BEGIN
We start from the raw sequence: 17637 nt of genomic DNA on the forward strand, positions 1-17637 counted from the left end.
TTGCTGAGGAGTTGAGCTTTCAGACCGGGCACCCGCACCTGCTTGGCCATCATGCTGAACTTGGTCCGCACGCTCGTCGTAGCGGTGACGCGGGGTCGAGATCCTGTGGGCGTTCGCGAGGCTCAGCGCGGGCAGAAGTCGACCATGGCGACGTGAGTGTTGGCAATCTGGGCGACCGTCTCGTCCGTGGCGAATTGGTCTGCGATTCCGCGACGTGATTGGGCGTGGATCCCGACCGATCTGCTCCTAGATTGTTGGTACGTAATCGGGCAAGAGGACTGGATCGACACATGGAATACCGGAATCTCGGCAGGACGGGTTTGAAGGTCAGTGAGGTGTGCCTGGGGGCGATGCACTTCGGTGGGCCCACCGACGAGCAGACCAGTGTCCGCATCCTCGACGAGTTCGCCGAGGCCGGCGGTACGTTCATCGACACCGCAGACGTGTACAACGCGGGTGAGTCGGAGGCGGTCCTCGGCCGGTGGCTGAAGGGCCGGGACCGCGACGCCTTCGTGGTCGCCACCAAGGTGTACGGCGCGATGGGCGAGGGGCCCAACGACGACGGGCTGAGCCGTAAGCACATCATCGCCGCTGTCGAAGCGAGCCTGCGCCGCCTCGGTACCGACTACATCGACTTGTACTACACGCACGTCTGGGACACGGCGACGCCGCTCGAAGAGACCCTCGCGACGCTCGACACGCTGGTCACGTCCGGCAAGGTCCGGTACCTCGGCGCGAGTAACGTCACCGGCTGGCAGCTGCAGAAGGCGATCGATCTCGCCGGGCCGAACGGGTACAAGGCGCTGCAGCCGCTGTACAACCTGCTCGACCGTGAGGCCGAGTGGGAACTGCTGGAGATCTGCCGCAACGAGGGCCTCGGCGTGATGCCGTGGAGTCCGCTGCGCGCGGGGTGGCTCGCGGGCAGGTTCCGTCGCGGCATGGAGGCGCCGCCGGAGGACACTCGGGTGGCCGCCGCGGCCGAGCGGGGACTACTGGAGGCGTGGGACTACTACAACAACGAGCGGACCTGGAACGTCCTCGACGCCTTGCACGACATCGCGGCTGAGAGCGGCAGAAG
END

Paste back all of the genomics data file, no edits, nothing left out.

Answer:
We start from the raw sequence: 17637 nt of genomic DNA on the forward strand, positions 1-17637 counted from the left end.
TTGCTGAGGAGTTGAGCTTTCAGACCGGGCACCCGCACCTGCTTGGCCATCATGCTGAACTTGGTCCGCACGCTCGTCGTAGCGGTGACGCGGGGTCGAGATCCTGTGGGCGTTCGCGAGGCTCAGCGCGGGCAGAAGTCGACCATGGCGACGTGAGTGTTGGCAATCTGGGCGACCGTCTCGTCCGTGGCGAATTGGTCTGCGATTCCGCGACGTGATTGGGCGTGGATCCCGACCGATCTGCTCCTAGATTGTTGGTACGTAATCGGGCAAGAGGACTGGATCGACACATGGAATACCGGAATCTCGGCAGGACGGGTTTGAAGGTCAGTGAGGTGTGCCTGGGGGCGATGCACTTCGGTGGGCCCACCGACGAGCAGACCAGTGTCCGCATCCTCGACGAGTTCGCCGAGGCCGGCGGTACGTTCATCGACACCGCAGACGTGTACAACGCGGGTGAGTCGGAGGCGGTCCTCGGCCGGTGGCTGAAGGGCCGGGACCGCGACGCCTTCGTGGTCGCCACCAAGGTGTACGGCGCGATGGGCGAGGGGCCCAACGACGACGGGCTGAGCCGTAAGCACATCATCGCCGCTGTCGAAGCGAGCCTGCGCCGCCTCGGTACCGACTACATCGACTTGTACTACACGCACGTCTGGGACACGGCGACGCCGCTCGAAGAGACCCTCGCGACGCTCGACACGCTGGTCACGTCCGGCAAGGTCCGGTACCTCGGCGCGAGTAACGTCACCGGCTGGCAGCTGCAGAAGGCGATCGATCTCGCCGGGCCGAACGGGTACAAGGCGCTGCAGCCGCTGTACAACCTGCTCGACCGTGAGGCCGAGTGGGAACTGCTGGAGATCTGCCGCAACGAGGGCCTCGGCGTGATGCCGTGGAGTCCGCTGCGCGCGGGGTGGCTCGCGGGCAGGTTCCGTCGCGGCATGGAGGCGCCGCCGGAGGACACTCGGGTGGCCGCCGCGGCCGAGCGGGGACTACTGGAGGCGTGGGACTACTACAACAACGAGCGGACCTGGAACGTCCTCGACGCCTTGCACGACATCGCGGCTGAGAGCGGCAGAAG